The online providers have pushed back both in the legislatures and courts, arguing the profits they receive represent a service fee for facilitating the purchase and are not subject to the occupancy tax. The profits they receive are also subject to corporate income taxes. Joseph Henchman of the Tax Foundation argues no economic rationale exists for imposing such huge taxes on hotel stays, since the majority of benefits funded by the taxes are used by residents, not nonresidents.
Increasing taxes on hotels in this manner would unduly hurt online travel companies, whose profits are significantly eroded after providing a valuable service to hotels and consumers. Discriminatory and high travel and tourism taxes prop up poor state and local spending habits while placing an unnecessary tax burden on the backs of out-of-state individuals and businesses. Shifting this tax to online retailers disrupts a vibrant market and poses a real risk of hurting customers and hotels by increasing prices and keeping hotel rooms empty.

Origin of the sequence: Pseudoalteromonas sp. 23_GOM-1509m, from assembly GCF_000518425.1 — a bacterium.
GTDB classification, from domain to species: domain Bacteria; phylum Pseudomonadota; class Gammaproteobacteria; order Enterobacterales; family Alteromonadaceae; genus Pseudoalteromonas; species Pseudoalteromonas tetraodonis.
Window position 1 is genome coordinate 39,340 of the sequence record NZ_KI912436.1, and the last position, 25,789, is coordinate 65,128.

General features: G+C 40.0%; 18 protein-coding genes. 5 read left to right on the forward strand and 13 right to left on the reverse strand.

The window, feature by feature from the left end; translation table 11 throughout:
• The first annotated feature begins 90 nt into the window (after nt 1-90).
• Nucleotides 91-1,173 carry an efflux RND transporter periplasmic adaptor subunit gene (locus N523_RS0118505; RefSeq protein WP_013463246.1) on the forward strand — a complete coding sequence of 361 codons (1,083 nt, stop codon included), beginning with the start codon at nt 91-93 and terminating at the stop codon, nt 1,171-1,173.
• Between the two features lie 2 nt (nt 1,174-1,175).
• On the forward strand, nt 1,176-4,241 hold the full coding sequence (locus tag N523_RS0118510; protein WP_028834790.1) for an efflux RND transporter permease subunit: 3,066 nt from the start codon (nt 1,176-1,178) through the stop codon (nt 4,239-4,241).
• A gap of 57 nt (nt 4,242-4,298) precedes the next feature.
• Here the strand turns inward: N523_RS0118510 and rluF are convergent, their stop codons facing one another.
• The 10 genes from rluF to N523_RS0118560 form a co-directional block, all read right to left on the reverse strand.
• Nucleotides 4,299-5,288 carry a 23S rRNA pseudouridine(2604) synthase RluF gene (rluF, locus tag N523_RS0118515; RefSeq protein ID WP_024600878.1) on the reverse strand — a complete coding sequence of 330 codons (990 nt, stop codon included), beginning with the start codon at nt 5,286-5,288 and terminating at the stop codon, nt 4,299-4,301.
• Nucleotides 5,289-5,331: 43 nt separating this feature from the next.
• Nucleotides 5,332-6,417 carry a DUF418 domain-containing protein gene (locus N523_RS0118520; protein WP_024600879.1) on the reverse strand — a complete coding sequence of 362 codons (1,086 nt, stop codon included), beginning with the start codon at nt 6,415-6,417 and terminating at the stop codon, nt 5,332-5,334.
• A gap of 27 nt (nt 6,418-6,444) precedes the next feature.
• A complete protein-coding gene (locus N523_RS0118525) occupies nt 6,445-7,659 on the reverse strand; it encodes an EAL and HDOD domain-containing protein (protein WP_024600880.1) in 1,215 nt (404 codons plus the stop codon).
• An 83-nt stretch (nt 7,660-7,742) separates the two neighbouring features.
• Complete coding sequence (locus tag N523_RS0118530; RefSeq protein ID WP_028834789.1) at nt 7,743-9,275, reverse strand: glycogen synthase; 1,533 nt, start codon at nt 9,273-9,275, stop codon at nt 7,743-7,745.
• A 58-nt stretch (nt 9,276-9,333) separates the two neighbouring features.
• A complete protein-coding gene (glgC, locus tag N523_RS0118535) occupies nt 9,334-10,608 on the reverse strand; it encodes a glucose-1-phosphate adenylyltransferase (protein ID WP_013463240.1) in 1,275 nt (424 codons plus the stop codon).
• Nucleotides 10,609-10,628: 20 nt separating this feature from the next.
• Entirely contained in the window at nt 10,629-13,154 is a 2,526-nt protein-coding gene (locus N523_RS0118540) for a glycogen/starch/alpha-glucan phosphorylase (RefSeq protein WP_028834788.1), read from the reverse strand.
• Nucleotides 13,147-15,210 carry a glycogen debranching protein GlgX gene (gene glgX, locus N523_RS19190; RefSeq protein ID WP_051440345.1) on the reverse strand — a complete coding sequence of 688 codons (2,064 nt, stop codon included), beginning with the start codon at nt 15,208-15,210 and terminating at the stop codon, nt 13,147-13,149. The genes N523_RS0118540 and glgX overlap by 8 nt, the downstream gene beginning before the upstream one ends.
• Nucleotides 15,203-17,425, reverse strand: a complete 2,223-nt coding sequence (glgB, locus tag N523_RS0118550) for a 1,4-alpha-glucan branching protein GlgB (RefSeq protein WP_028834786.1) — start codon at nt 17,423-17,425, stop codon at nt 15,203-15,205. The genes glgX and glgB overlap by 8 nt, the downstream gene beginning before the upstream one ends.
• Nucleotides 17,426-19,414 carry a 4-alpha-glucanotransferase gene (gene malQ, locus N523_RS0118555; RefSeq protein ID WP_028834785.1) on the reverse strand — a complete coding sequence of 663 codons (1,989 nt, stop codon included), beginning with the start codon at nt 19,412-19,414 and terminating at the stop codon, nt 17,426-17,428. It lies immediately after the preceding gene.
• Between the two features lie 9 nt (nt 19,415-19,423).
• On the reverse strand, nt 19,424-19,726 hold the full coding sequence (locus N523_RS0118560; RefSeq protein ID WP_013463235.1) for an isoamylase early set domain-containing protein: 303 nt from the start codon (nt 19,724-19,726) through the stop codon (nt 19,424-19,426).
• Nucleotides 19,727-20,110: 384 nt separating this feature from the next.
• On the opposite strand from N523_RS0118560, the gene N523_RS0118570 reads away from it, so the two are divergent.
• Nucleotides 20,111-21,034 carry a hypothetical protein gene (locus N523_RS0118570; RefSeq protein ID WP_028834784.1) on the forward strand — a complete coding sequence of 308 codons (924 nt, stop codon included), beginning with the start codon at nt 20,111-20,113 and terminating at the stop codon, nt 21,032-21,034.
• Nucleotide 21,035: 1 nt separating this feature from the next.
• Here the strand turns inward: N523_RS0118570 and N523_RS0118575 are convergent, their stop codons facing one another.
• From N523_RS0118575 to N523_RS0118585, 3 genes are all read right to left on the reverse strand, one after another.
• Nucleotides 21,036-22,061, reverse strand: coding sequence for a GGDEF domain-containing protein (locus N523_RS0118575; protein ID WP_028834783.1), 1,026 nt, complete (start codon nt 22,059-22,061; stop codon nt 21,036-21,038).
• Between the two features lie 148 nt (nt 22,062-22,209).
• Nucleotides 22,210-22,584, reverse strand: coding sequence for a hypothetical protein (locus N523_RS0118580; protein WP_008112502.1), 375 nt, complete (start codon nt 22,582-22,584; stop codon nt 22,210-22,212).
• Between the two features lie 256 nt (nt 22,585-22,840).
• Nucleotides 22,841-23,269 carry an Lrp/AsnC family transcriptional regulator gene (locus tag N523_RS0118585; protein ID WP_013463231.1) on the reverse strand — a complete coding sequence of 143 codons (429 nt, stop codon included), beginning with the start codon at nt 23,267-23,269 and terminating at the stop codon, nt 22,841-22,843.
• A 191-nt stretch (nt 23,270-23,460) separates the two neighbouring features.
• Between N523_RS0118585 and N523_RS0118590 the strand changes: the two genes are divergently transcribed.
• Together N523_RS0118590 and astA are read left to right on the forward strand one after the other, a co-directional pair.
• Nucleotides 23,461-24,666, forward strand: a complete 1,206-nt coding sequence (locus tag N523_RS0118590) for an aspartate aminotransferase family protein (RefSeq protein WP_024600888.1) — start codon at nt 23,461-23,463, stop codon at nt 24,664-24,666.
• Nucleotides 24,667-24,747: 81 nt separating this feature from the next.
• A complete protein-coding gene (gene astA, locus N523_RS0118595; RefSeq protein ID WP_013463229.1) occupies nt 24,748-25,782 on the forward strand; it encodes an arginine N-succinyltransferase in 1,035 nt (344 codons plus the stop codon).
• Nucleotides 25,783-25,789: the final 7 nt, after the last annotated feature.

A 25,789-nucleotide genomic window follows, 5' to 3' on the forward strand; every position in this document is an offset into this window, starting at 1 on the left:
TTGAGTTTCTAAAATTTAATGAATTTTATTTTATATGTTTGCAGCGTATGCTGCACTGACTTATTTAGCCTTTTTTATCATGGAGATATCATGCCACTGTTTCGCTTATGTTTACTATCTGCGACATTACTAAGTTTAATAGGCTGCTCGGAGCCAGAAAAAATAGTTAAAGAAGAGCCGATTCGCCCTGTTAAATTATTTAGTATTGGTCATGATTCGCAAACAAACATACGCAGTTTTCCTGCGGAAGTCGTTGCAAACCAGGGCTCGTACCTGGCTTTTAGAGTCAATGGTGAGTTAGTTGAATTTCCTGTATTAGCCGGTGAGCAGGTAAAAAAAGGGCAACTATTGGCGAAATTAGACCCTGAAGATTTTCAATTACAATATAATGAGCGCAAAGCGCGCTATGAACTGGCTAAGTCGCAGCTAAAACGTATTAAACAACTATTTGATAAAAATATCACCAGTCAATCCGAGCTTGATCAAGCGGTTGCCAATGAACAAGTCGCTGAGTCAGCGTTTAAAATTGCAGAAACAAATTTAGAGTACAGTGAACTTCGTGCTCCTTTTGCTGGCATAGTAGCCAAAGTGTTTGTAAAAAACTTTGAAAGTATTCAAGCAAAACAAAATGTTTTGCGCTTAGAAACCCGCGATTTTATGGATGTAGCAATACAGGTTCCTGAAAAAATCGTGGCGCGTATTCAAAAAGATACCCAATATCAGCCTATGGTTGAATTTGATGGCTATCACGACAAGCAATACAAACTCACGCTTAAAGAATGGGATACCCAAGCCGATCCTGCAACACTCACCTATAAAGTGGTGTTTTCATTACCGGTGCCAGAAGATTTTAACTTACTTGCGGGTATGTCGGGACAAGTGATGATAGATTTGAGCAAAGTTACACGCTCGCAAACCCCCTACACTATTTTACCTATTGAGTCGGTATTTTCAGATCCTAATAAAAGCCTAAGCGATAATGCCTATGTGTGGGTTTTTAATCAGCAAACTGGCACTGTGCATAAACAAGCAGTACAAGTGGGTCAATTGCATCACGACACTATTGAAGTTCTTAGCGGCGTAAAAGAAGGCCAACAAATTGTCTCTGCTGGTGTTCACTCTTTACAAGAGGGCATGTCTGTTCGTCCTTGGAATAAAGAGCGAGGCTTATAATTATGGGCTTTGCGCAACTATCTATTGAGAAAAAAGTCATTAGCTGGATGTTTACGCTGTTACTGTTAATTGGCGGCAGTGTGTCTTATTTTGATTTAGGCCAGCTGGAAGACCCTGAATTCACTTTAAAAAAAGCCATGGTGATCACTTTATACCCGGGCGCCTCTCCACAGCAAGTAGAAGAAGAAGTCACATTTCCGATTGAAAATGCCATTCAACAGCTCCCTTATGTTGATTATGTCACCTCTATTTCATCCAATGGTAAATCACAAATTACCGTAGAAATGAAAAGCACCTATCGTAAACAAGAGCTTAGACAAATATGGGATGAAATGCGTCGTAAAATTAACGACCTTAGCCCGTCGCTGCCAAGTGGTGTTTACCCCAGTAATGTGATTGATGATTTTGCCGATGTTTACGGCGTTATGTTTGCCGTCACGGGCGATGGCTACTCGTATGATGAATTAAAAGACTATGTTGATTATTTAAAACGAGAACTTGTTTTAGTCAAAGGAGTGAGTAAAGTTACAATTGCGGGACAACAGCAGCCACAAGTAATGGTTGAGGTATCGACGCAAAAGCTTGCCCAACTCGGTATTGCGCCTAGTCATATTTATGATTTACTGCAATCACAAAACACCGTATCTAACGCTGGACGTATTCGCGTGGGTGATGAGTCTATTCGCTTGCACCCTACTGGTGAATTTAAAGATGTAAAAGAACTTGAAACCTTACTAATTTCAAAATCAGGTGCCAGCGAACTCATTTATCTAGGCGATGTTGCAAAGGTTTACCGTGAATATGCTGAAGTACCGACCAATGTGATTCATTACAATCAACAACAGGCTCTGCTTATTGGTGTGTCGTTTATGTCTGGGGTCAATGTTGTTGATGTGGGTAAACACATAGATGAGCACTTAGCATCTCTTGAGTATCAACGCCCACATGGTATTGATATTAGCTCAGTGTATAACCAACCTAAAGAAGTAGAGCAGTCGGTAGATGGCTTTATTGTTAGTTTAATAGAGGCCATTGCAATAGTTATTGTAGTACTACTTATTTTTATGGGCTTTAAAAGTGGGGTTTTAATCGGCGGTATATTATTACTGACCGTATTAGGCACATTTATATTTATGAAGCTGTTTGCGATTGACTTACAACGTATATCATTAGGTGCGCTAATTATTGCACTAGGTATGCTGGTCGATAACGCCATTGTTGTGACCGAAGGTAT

The following documents provide more information about online travel taxes.
Hotels, Online Sites Fight over Travel Tax Burden
Writing in the Washington Post, Reid Wilson reports on the clash between online travel providers and the hotel industry over which side will be responsible for forwarding taxes to state and local governments.
Expedia to Priceline Targeted as States Cry for Revenue: Taxes
Tom Gilroy of Bloomberg online reports on states’ proposals to require online travel companies to pay hotel occupancy taxes based on the full rental price paid by customers, and not simply the wholesale rate they have negotiated with hotels.
Research & Commentary: The Damaging Effects of Tourism Taxes
The Heartland Institute’s director of government relations, John Nothdurft, documents the negative effects of tourism taxes. He writes, “in order to promote tourism as part of a strong state or local economy and have a stable budget, it is vital to create a non-distorting tax code with low rates and a broad base, coupled with spending reforms.”
Cities Pursue Discriminatory Taxation of Online Travel Services